I wish to share a minute of my time with Senator Camillus Glynn.
I call on the Minister for Enterprise, Trade and Employment to request the appropriate State agencies to take all necessary steps to ensure that Iralco in Collinstown, County Westmeath, remains in production on terms satisfactory to the management, the unions and the employees. The liquidation of Iralco has been, to say the least, a body blow to the community in north Westmeath, north Meath, Cavan and Longford, for which to company, a major manufacturer of motor components of high quality, has provided substantial employment since 1964. Iralco has been the biggest employer in our area over the past 44 years, producing high-quality products. The skilled and experienced staff were preceded in their positions by their fathers and mothers and by yet another generation, the pioneers of the 1960s.
There is no other employment in north Westmeath, with the exception of Mergon in Castlepollard, the HSE and the local county council, which at present employs ten to 12 people. To say that 420 job losses is a body blow to the area is an understatement. The shock announcement this week of the company's liquidation represents the taking away of the life blood of our area. From an urgent meeting I arranged last Monday evening with colleagues from political parties and our county manager, Mr. Danny McLoughlin, I understand that the closure is due to the high cost of energy, which has escalated over the last two years in particular, the strength of the euro, which is not helping the cause, and the rejection of a cost-cutting plan in a ballot of the workers. The latter is understandable as workers have not had an increase in wages since 2006. Ultimately, however, jobs are more important, and the survival of this company is of the utmost importance.
The company's order book, which is substantial, was the subject of attempts at confirmation yesterday and today by the liquidator appointed by the High Court. It contains the names of some of the biggest motor manufacturers in the world, including Ford, Volvo, Volkswagen and Bentley. All the major manufacturers are supplied with components by this factory. With 420 workers in Ireland and 100 in the Ukraine, Iralco has been a major employer, with a turnover of more then €25 million per year and a wage bill of €8 million per annum. There is nothing that can be done to compensate the people who are to lose their jobs except to do everything we can to keep this factory alive and running.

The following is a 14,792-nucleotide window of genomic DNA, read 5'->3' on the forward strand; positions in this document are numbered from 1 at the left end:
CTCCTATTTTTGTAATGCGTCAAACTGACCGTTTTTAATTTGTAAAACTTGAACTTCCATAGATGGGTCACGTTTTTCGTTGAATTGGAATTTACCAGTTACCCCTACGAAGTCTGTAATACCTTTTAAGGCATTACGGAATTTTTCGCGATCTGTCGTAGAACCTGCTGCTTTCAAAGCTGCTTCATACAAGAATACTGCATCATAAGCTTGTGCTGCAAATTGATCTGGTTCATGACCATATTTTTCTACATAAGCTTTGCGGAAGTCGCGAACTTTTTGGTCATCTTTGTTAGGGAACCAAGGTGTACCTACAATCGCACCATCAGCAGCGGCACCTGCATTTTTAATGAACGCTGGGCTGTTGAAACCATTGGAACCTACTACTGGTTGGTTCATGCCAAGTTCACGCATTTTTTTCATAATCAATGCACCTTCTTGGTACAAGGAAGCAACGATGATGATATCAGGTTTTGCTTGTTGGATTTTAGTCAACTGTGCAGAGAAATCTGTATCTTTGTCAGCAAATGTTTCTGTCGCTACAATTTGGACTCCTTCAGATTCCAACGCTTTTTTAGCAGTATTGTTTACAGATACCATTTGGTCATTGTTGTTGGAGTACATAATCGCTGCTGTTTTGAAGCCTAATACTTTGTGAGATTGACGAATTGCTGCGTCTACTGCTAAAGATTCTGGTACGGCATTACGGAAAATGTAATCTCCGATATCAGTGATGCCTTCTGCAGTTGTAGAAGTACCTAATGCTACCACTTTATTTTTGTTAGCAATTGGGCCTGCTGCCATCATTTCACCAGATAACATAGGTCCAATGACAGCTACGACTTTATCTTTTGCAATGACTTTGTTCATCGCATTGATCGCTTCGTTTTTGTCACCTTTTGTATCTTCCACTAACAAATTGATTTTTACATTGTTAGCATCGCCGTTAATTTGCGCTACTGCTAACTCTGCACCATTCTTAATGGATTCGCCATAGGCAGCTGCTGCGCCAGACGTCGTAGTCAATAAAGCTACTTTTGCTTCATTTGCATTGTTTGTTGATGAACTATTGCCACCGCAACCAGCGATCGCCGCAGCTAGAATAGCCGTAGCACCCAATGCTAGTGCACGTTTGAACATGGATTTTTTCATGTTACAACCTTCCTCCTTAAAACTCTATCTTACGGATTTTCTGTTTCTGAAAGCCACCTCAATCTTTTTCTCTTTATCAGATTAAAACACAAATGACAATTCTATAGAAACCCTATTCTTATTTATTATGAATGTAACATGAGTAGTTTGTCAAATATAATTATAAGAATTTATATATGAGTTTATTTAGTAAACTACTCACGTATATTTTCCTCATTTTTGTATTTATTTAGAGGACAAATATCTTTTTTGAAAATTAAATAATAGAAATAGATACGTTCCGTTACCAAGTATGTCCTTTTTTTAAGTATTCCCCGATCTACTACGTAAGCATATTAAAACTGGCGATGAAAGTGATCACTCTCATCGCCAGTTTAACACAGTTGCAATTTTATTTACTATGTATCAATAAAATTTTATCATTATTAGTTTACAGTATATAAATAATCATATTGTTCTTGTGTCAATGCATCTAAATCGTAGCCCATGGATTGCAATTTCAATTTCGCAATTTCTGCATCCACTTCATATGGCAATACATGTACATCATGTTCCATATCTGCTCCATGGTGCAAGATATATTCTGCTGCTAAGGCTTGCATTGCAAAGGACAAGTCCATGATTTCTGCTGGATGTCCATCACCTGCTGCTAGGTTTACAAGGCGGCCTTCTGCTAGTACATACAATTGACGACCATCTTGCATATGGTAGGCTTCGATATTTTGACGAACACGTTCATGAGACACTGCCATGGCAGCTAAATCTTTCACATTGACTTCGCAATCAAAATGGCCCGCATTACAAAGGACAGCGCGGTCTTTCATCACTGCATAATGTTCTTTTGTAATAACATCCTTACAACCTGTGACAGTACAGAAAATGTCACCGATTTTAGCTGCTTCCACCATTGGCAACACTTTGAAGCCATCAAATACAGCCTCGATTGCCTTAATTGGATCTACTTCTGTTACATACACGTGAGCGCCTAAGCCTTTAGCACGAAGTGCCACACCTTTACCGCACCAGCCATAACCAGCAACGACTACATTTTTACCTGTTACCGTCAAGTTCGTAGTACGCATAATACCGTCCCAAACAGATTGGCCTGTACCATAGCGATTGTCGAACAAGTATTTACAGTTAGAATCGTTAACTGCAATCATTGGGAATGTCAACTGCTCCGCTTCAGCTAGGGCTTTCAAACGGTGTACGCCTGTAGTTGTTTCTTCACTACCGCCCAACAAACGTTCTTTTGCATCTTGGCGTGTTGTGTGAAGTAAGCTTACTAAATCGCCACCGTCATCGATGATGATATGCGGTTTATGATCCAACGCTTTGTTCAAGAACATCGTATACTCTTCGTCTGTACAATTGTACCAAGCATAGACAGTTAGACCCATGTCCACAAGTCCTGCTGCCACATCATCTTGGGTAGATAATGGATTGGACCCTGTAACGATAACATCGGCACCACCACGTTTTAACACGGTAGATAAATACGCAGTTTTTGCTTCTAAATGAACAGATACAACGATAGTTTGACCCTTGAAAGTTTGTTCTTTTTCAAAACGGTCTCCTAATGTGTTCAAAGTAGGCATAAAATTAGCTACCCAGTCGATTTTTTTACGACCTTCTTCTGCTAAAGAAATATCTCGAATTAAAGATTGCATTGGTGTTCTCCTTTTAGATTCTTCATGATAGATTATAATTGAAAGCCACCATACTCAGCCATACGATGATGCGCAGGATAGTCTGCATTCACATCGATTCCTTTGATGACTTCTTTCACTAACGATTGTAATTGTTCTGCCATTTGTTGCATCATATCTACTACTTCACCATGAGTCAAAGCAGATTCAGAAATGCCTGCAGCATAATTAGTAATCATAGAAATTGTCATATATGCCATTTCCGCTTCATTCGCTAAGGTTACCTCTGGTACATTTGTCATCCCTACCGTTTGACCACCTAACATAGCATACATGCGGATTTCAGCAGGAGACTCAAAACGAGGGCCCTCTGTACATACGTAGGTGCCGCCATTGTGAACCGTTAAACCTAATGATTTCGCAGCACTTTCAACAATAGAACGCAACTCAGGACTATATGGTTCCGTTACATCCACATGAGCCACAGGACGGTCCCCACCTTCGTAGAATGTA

For the last 44 years we have had a high-quality, skilled and dedicated workforce. The Government now has an opportunity to engage in upskilling and training it. I welcome to the House the new Minister of State with responsibility for innovation, Deputy Michael Ahern. The amount of funding available for research and development, which represents the jobs of the future, means that this is an area that could be of crucial assistance to the liquidator and the company as they consider what can be done to retain the jobs in the Collinstown area.
Although I only have four minutes, I could speak for much longer about the difficulties faced by those living in the area. The loss of 420 jobs in one fell swoop is a major blow to an already fragile economy. The north Westmeath region, as the Minister will realise, is reeling. The workers went to work on a Monday morning and were told later in the morning that a liquidator had been appointed, their jobs were gone, there would not be any pay packet on Friday, and they were to go home. This is the worst possible news any worker could imagine in their wildest dreams.
I ask the Minister of State whether it is possible for the Department and the agencies to come together to fulfil the orders in the excellent order book and save the 400 highly skilled staff who have a track record in this specialised area of manufacturing. I want to be assured, as the local Oireachtas Member in the Meath West constituency — which includes north Westmeath, in which Iralco is by far the largest employer — that the Minister will assist in whatever way the Government can. This is not a fly-by-night company, but one that has made an immeasurable contribution to our area for three generations. I look forward to doing anything I possibly can with regard to working with the Department and the agencies to assist in the plight of the Iralco workers, the management of Iralco, and everyone affected by this in the communities of north Westmeath.